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Murderer of prison officer Adrian Ismay had ‘fractured life’ which left him open to exploitation, Court of Appeal told

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Christie Robinson was convicted of murdering prison officer Adrian Ismay

Christie Robinson was convicted of murdering prison officer Adrian Ismay

Colm O'Reilly Sunday Life

Christie Robinson was convicted of murdering prison officer Adrian Ismay

A man convicted of murdering prison officer Adrian Ismay has led a “fractured” life which left him vulnerable to exploitation by others, the Court of Appeal heard today.

Counsel for Christopher Robinson, 51, claimed the minimum 22-year jail term he received for participating in the dissident republican under car bomb attack in March 2016 should be reduced due to his own adverse personal circumstances.

Arthur Harvey QC said: “The culpability of an individual who is quite literally as damaged as this man cannot be compared to that of a committed individual who is ruthlessly pursuing an objective beyond even just the death of one man, and is doing so objectively, rationally and with determination.”

Mr Ismay, 52, suffered serious leg injuries when the bomb exploded under the van he was driving near his home at Hillsborough Drive in the Castlereagh area of east Belfast.

Despite an apparent initial recovery, the father-of-three died 11 days later.

Dissident grouping the New IRA claimed responsibility for carrying out the attack on the senior prison officer.

Robinson, from Aspen Walk in Dunmurry, west Belfast, knew Mr Ismay from their time volunteering together for St John Ambulance.

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Prison officer Adrian Ismay was murdered by the New IRA. Credit: Department of Justice

Prison officer Adrian Ismay was murdered by the New IRA. Credit: Department of Justice

Prison officer Adrian Ismay was murdered by the New IRA. Credit: Department of Justice

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He denied any involvement in the bombing, but at a non-jury trial in 2020 he was found guilty of murder and possessing explosives with intent to endanger life.

A circumstantial case against him involved CCTV footage of a Citroen C3 car - registered in the name of a relative - used to transport the device.

Robinson's DNA was found on the edge of a poppy appeal sticker recovered from a rubbish bin at the vehicle owner's home.

The Remembrance Day emblem was said to have been put on the windscreen of the C3 in a cynical ploy to ensure the car would not appear out of place in east Belfast.

Following a previous failed challenge to his murder conviction, Robinson’s legal team returned to the Court of Appeal today in a bid to secure a reduced prison tariff.

Senior judges were told his life has been blighted by depression, alcoholism, post-traumatic stress disorder, hallucinations and repeated suicide attempts.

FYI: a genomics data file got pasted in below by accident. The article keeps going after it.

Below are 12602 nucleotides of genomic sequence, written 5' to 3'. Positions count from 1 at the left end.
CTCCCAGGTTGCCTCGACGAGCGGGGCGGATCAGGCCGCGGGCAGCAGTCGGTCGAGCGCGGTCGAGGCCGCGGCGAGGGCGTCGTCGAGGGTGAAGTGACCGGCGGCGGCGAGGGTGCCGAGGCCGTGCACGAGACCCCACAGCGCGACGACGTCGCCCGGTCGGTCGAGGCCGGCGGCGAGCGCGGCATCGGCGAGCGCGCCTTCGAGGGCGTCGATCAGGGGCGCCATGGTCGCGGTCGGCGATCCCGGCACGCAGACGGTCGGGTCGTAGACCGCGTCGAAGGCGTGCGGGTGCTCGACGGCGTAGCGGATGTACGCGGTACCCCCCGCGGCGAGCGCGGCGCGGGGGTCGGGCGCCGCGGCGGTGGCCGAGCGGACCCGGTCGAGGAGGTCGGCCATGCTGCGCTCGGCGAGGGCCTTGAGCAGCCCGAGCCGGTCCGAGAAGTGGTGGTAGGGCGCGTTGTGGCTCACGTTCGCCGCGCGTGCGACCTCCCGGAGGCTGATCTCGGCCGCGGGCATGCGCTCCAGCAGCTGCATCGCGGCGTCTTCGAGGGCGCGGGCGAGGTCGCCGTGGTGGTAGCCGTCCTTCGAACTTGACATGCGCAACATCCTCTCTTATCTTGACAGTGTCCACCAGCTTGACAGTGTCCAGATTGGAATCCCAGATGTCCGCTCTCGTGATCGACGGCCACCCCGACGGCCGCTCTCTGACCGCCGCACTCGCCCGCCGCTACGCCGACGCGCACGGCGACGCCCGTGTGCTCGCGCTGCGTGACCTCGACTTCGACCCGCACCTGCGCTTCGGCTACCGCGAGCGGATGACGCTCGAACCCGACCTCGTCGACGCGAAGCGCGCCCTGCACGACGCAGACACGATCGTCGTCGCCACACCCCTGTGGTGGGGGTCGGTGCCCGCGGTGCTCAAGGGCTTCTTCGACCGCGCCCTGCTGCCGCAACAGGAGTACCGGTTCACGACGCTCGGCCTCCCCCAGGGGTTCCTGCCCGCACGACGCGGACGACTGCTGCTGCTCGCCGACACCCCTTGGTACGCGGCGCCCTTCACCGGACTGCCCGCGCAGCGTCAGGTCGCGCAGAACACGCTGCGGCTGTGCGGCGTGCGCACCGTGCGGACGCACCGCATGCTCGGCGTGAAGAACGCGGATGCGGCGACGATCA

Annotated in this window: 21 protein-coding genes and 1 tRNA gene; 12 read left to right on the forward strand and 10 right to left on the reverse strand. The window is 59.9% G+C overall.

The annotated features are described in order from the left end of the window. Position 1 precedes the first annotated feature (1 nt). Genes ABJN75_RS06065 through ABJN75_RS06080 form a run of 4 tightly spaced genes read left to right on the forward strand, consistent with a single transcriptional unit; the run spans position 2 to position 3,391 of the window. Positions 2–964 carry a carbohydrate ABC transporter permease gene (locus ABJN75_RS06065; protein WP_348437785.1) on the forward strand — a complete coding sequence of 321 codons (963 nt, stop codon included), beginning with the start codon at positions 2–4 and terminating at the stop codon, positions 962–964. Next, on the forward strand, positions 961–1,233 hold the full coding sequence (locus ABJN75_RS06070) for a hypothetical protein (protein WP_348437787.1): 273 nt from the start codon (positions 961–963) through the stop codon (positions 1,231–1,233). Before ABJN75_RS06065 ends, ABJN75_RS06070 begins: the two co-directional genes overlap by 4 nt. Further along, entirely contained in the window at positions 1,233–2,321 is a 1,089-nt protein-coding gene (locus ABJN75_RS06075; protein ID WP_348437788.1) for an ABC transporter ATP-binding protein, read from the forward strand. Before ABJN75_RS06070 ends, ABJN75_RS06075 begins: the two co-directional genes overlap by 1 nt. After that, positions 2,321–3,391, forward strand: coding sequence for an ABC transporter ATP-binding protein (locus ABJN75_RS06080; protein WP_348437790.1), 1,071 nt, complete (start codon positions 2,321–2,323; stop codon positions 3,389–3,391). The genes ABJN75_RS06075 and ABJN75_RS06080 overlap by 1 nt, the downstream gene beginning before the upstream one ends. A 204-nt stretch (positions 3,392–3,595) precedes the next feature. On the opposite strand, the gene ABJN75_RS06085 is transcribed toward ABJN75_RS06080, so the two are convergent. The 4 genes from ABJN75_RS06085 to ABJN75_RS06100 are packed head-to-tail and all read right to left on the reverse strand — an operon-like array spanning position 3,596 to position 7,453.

Based on a psychiatrist’s assessment of his client, Mr Harvey argued: “It’s not just simply that this man was vulnerable to the exploitation of others.

“The exploitation of others was possible because his whole life was fractured as a human being.”

Robinson coped with those issues by locking himself in his house and withdrawing from reality, the court heard.

Counsel acknowledged that Mr Ismay’s death, following an initial discharge from hospital, was “shattering” for the victim’s family.

However, it was contended that Robinson had not fully appreciated the consequences of his actions “because he could be manipulated and used by others”.

The court also heard he has tried to help others through involvement with St John Ambulance, mountain rescue services and volunteering at the 2012 London Olympics.

“Whatever one thinks of this man, one of his characteristics was that he managed to cope with life by trying to preserve life,” Mr Harvey submitted.

Stressing that Robinson will remain subject to life imprisonment, the barrister pointed out that the tariff only relates to when he may be considered for possible release.

“The trial judge ought to have considered that there were personal circumstances which would have entitled him to have reduced the sentence,” he added.

David McDowell, prosecuting, countered that Robinson was held to have been integrally involved in the targeting, planning and carrying out of a terrorist operation which resulted in the prison officer’s death.

“Were it not for him, Mr Ismay would not have been chosen,” he said.

“It is important to bear in mind the role he played, not only in the overall offending but in the choice of victim.”

According to Mr McDowell the case was so serious that any mitigation based on mental disorder does not reduce culpability.

“A sentence of 22 years was not manifestly excessive,” he submitted.

Reserving judgment in the appeal, Lady Chief Justice Dame Siobhan Keegan pledged: “We will give a ruling as soon as we can.”


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